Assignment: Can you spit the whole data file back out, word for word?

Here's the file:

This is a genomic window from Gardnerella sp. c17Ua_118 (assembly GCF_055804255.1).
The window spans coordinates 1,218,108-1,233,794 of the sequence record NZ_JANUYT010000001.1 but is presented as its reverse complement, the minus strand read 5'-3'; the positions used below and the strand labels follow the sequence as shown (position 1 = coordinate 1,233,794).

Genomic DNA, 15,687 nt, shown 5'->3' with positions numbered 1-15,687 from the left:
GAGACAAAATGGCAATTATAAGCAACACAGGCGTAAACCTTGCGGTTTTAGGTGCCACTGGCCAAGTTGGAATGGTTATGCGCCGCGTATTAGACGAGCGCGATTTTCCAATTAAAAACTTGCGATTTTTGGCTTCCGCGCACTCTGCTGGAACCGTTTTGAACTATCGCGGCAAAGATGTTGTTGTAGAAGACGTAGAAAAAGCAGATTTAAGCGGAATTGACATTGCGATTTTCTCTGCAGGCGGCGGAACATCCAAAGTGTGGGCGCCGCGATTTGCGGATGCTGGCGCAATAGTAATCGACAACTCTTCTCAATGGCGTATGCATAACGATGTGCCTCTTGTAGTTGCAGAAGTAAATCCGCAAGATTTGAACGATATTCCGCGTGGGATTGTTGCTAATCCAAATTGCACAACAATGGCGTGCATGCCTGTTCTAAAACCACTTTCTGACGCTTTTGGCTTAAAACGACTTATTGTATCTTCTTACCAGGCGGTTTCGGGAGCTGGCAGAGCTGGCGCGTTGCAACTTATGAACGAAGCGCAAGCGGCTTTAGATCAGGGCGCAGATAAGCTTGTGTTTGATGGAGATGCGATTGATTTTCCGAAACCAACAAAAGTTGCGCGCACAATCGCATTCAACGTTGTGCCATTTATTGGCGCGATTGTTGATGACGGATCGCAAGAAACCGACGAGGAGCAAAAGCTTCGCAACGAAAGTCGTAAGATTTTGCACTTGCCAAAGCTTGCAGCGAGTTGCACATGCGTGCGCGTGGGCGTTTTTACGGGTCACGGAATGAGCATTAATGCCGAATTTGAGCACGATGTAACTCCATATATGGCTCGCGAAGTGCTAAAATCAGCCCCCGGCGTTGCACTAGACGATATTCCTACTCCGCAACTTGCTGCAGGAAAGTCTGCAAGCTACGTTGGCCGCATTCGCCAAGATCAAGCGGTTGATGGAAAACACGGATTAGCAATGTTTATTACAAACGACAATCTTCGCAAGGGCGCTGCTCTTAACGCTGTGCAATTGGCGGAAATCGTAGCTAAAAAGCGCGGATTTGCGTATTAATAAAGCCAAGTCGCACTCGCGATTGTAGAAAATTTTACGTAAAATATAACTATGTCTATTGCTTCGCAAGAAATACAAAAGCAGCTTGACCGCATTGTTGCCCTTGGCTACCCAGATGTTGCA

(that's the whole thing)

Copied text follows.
This is a genomic window from Gardnerella sp. c17Ua_118 (assembly GCF_055804255.1).
The window spans coordinates 1,218,108-1,233,794 of the sequence record NZ_JANUYT010000001.1 but is presented as its reverse complement, the minus strand read 5'-3'; the positions used below and the strand labels follow the sequence as shown (position 1 = coordinate 1,233,794).

Genomic DNA, 15,687 nt, shown 5'->3' with positions numbered 1-15,687 from the left:
GAGACAAAATGGCAATTATAAGCAACACAGGCGTAAACCTTGCGGTTTTAGGTGCCACTGGCCAAGTTGGAATGGTTATGCGCCGCGTATTAGACGAGCGCGATTTTCCAATTAAAAACTTGCGATTTTTGGCTTCCGCGCACTCTGCTGGAACCGTTTTGAACTATCGCGGCAAAGATGTTGTTGTAGAAGACGTAGAAAAAGCAGATTTAAGCGGAATTGACATTGCGATTTTCTCTGCAGGCGGCGGAACATCCAAAGTGTGGGCGCCGCGATTTGCGGATGCTGGCGCAATAGTAATCGACAACTCTTCTCAATGGCGTATGCATAACGATGTGCCTCTTGTAGTTGCAGAAGTAAATCCGCAAGATTTGAACGATATTCCGCGTGGGATTGTTGCTAATCCAAATTGCACAACAATGGCGTGCATGCCTGTTCTAAAACCACTTTCTGACGCTTTTGGCTTAAAACGACTTATTGTATCTTCTTACCAGGCGGTTTCGGGAGCTGGCAGAGCTGGCGCGTTGCAACTTATGAACGAAGCGCAAGCGGCTTTAGATCAGGGCGCAGATAAGCTTGTGTTTGATGGAGATGCGATTGATTTTCCGAAACCAACAAAAGTTGCGCGCACAATCGCATTCAACGTTGTGCCATTTATTGGCGCGATTGTTGATGACGGATCGCAAGAAACCGACGAGGAGCAAAAGCTTCGCAACGAAAGTCGTAAGATTTTGCACTTGCCAAAGCTTGCAGCGAGTTGCACATGCGTGCGCGTGGGCGTTTTTACGGGTCACGGAATGAGCATTAATGCCGAATTTGAGCACGATGTAACTCCATATATGGCTCGCGAAGTGCTAAAATCAGCCCCCGGCGTTGCACTAGACGATATTCCTACTCCGCAACTTGCTGCAGGAAAGTCTGCAAGCTACGTTGGCCGCATTCGCCAAGATCAAGCGGTTGATGGAAAACACGGATTAGCAATGTTTATTACAAACGACAATCTTCGCAAGGGCGCTGCTCTTAACGCTGTGCAATTGGCGGAAATCGTAGCTAAAAAGCGCGGATTTGCGTATTAATAAAGCCAAGTCGCACTCGCGATTGTAGAAAATTTTACGTAAAATATAACTATGTCTATTGCTTCGCAAGAAATACAAAAGCAGCTTGACCGCATTGTTGCCCTTGGCTACCCAGATGTTGCA